Category: Nursing

Roots, Shoots, and Leaves: Early Medicine’s Herbs


Ever wonder what people used to cure old-fashioned ills? Before pencillin? Plants, that’s what.  And they’re still being used in health care today. Recently, I had the opportunity to meet a practicing herbalist in Minneapolis, a young woman with a quick smile and quicker wit. Lise Wolff opened my eyes to a different health care world. […]

(Read More of this Post)

Midwifery in the 19th Century


In bygone days, few women delivered babies in hospitals. In fact, there were few hospitals and they were far from the isolated farms and towns in 19th century rural America. So, how did mothers and infants survive? Midwives were the answer. Local women, usually with children of their own, learned midwifery as apprentices, as did […]

(Read More of this Post)

Childbirth in Bygone Eras


 Ever wonder how all of us got here? Not a philosophical question. No, I mean what did our fore-mothers endure so that ultimately we came along? To answer this question, I’ve asked D. P. Lyle, MD and mystery writer, to tell us what he’s learned about childbirth in the past. In the 1600s there were […]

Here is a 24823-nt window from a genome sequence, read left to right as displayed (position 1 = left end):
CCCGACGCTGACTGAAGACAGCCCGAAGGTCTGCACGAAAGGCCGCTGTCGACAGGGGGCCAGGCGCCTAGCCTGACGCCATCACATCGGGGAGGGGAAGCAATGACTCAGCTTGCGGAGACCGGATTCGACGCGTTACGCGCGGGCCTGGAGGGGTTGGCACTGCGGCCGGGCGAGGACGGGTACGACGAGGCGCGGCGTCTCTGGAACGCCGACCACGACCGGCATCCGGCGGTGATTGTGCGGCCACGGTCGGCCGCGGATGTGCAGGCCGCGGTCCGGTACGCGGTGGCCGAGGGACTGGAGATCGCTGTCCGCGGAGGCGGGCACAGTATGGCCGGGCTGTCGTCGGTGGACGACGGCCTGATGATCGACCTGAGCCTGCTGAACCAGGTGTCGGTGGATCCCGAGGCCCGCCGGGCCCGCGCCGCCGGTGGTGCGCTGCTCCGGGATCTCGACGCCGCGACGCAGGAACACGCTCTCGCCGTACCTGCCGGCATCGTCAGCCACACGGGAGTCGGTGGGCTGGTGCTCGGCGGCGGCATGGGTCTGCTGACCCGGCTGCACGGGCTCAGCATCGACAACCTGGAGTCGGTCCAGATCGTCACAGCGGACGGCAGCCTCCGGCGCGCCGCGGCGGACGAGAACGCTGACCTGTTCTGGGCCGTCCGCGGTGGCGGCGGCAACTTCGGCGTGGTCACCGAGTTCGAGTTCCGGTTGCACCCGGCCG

(Read More of this Post)

Medical Care in the 19th Century-Part Two


Last week I blogged about the illnesses that 19th century people suffered along with what they thought caused them to become sick. This week’s blog will reveal the treatments they endured. Because illness was believed to result in internal weakness (or sin) or that the external environment had invaded the body, aggressive treatment was designed […]

(Read More of this Post)

Medical care in the 19th century-Part One


As a nurse for more than 25 years, I’ve seen my share of changes in medical care. From starched white uniforms, paper files, and long hospital stays to casual scrub suits, electronic records, and one-day surgeries, change has characterized the medical and nursing professions. But, as I began my quest to learn about 19th century […]

(Read More of this Post)